One of my most dog eared, overflowing with post-its, favourite creative books is Rejuvenating Jewels: New Designs from Vintage Treasures by Jeweler Amy Hanna. Its pages are filled with sumptious images, the most unexpected items are transformed into beautiful heirloom jewellery. I have followed Amy over the years, admiring from a distance her wonderful way of combining old with new; her fantastic sense of colour and her love for the hunt, be it rummaging through flea markets or antique stores, it’s always an adventure to see one of her pieces coming together.
So I reached out to Amy, one of my jewelery making heroes and she generously agreed to share her creative process and her love of the hunt for Les Petits Bonheurs. I hope you enjoy discovering more about Amy as much as I have!
“I started collecting when I was a child. I have always had a fascination with history.” Amy Hanna
What was the first piece of textile that made your heart sing?
“When I was a little girl the house I lived in was built on top of a lot that use to have one of the oldest houses in town on it. The contents of the house are actually kept in our town museum. I use to dig around in the yard to try to find some kind of piece from the original home. One day I was so excited to find a piece of broken china you would have thought I had found a pot of gold. I guess I was always an old soul. While traveling I think Paris really blew my mind with all the attention to detail, the colors, the casual perfection of imperfection.
I fell in love with the grey beauty of it.”
Is there anything that you can not imagine parting with?
“There are a few pieces of jewelry that I can’t imagine parting with. One being my Great Grandmother’s rhinestone brooch of a crown that I treasure not because it is so valuable and beautiful but because I loved her so much. Whenever I see it, it reminds me of her long long hair that she always wore up in a bun and her warm sweet smile. I also treasure a small cameo of a man and a women that is actually a tiny music box.”
Can you talk to us a little about your creative process: how long do you live with your found treasures before you start working with them?
“Sometimes I find myself keeping certain pieces and then one day I feel like it is ok to let it go. There are a few pieces that I wish I would have kept.
One that comes to mind is a vintage French hand painted portrait of a white haired lady that was painted on to Mother of pearl. I sold the piece a very long time ago but her face was so dreamy I still think of her. But I can’t have everything and I want the pieces that I create to be loved as much as I Ioved putting them together and using unusual special things is what makes them treasured.”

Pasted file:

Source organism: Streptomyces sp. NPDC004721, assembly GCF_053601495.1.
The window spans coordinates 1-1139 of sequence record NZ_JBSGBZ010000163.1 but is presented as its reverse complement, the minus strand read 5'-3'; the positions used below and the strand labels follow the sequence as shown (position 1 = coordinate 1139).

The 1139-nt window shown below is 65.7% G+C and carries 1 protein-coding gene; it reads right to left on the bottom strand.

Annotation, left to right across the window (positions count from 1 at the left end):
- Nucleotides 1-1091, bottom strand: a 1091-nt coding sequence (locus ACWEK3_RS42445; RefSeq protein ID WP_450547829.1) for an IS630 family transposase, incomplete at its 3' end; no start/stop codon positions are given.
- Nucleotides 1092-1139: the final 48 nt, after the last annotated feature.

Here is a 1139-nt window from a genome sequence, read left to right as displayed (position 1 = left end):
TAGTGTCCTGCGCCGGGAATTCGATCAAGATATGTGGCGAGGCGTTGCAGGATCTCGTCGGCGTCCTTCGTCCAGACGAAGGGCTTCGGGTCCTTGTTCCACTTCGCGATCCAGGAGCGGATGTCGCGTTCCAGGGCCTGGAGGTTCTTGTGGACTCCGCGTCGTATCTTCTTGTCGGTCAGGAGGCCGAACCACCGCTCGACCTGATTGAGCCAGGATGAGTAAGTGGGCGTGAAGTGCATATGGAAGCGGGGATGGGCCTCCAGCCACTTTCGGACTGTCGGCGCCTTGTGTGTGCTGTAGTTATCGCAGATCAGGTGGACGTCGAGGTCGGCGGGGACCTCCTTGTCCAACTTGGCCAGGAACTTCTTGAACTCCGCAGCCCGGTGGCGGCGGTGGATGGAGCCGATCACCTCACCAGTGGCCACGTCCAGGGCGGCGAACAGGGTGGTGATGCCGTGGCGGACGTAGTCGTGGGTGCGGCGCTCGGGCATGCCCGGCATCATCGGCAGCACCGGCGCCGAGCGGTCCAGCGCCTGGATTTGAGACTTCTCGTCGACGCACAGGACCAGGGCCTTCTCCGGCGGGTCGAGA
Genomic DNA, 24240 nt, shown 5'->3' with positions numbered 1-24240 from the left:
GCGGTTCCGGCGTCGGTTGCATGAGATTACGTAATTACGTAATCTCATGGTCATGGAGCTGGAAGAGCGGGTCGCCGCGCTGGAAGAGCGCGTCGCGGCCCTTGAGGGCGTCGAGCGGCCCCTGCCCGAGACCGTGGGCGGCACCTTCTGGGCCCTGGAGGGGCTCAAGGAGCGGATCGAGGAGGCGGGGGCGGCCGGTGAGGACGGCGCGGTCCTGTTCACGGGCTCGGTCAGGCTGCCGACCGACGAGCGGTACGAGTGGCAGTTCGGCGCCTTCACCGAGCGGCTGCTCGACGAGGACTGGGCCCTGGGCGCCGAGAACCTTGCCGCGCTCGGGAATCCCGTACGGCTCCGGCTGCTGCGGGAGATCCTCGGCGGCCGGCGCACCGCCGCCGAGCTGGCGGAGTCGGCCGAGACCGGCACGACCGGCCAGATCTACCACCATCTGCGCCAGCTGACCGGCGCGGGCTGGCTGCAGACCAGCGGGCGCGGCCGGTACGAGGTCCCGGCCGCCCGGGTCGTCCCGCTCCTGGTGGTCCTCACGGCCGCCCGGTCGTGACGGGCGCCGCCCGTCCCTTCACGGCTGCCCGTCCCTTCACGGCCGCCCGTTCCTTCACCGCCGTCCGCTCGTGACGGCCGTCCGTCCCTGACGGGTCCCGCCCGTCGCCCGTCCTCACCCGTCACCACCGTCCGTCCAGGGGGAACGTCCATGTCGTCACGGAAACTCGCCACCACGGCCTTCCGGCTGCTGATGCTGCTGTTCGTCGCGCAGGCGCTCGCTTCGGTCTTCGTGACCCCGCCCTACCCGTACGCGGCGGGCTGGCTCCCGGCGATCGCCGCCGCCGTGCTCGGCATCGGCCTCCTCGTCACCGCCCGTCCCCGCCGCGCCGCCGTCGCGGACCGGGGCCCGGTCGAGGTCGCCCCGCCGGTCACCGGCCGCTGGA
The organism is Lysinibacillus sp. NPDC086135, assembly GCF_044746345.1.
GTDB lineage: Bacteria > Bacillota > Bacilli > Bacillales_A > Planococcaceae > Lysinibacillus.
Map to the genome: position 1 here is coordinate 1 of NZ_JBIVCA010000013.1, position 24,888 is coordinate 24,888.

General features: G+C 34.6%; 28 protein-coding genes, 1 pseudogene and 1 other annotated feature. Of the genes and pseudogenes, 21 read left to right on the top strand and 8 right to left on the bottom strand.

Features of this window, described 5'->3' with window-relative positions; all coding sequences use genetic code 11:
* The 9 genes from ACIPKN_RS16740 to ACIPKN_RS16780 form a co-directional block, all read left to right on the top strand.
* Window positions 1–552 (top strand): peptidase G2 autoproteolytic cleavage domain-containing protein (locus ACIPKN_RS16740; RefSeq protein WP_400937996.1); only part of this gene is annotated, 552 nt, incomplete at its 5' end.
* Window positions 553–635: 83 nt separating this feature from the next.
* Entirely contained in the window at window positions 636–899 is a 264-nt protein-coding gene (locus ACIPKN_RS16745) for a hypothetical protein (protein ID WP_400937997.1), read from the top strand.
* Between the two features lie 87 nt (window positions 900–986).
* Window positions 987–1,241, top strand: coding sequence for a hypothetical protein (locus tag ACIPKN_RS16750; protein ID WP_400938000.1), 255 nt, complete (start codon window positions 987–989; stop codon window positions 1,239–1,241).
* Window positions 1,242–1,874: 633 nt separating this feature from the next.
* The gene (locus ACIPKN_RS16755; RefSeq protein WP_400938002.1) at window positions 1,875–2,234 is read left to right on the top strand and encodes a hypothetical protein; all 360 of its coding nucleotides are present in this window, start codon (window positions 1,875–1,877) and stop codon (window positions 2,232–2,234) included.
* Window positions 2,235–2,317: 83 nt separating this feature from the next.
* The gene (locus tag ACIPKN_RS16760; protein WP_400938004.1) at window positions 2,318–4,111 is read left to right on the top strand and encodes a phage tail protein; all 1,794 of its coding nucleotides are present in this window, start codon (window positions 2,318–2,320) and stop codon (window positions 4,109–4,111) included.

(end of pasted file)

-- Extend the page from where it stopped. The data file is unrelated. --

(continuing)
What do you look for when you are sourcing materials?
“I look for things that strike up curiosity in me. For example where did this come from, what was it used for how can I make the piece hold something or will it add humor.
I love dingy, sparkly, delicate, industrial, velvet, religious, souvenirs, mementos and playful things.
Although I am very excited to find a very old locket containing photos of a special someone inside it also makes me sad to think someone meant so much to someone at one time and somewhere this special memento got left to the world but how wonderful that someone else can appreciate and enjoy the captured moment in time.”
Do you listen to music while you work or do you prefer to create without distractions?
“Funny but I am usually in silence when I work. I like to be open to hearing my mind talk to me. When I do listen to music for some reason I find myself listening to the Cure, their music makes my mind dance around with crazy ideas which makes me more creative.”
Where is your favourite place for sourcing materials?
“I try to pick up interesting pieces from all over the place. I love to hunt for things while traveling to different countries, flea markets are the best.”
“I’m always excited to find a good antique store and I love to support other etsy shops as well. There are so many interesting things you can find on line.”
How and where do you sell your finished creations?
“I have had my things in upscale boutiques and I sell on etsy. I also sell while teaching classes. It sometimes blows my mind to think that I have sold pieces that I have made to people around the world.”
“I feel very blessed to have been given such wonderful opportunities to teach classes and sell my pieces. I never take that for-granted it is a true gift to be able to share your passion with other women. ”
You can read more about Amys work and inspiration on her wonderful blog
And see more of her beautiful jewels in her Etsy Shop